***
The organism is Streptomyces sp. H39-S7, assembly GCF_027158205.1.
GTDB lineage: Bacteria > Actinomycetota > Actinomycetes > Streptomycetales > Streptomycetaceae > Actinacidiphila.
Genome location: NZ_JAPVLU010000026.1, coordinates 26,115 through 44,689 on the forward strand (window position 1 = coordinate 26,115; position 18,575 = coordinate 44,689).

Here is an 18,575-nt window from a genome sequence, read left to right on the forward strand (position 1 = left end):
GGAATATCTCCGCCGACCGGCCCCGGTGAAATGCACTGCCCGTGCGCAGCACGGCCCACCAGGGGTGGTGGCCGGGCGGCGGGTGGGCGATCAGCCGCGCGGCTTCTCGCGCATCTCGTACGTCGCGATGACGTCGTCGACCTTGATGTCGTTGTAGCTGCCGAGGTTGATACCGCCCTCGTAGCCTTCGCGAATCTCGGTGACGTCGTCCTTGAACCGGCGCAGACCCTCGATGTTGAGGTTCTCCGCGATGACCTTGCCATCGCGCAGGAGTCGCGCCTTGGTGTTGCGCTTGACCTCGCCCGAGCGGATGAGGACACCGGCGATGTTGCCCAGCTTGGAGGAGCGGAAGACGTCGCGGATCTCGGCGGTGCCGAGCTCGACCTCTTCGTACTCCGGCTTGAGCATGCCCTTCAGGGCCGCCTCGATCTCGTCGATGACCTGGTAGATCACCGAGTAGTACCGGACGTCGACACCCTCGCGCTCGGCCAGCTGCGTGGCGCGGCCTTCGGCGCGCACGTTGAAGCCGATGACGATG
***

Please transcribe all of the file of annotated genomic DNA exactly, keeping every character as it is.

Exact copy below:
The organism is Streptomyces sp. H39-S7, assembly GCF_027158205.1.
GTDB lineage: Bacteria > Actinomycetota > Actinomycetes > Streptomycetales > Streptomycetaceae > Actinacidiphila.
Genome location: NZ_JAPVLU010000026.1, coordinates 26,115 through 44,689 on the forward strand (window position 1 = coordinate 26,115; position 18,575 = coordinate 44,689).

Here is an 18,575-nt window from a genome sequence, read left to right on the forward strand (position 1 = left end):
GGAATATCTCCGCCGACCGGCCCCGGTGAAATGCACTGCCCGTGCGCAGCACGGCCCACCAGGGGTGGTGGCCGGGCGGCGGGTGGGCGATCAGCCGCGCGGCTTCTCGCGCATCTCGTACGTCGCGATGACGTCGTCGACCTTGATGTCGTTGTAGCTGCCGAGGTTGATACCGCCCTCGTAGCCTTCGCGAATCTCGGTGACGTCGTCCTTGAACCGGCGCAGACCCTCGATGTTGAGGTTCTCCGCGATGACCTTGCCATCGCGCAGGAGTCGCGCCTTGGTGTTGCGCTTGACCTCGCCCGAGCGGATGAGGACACCGGCGATGTTGCCCAGCTTGGAGGAGCGGAAGACGTCGCGGATCTCGGCGGTGCCGAGCTCGACCTCTTCGTACTCCGGCTTGAGCATGCCCTTCAGGGCCGCCTCGATCTCGTCGATGACCTGGTAGATCACCGAGTAGTACCGGACGTCGACACCCTCGCGCTCGGCCAGCTGCGTGGCGCGGCCTTCGGCGCGCACGTTGAAGCCGATGACGATG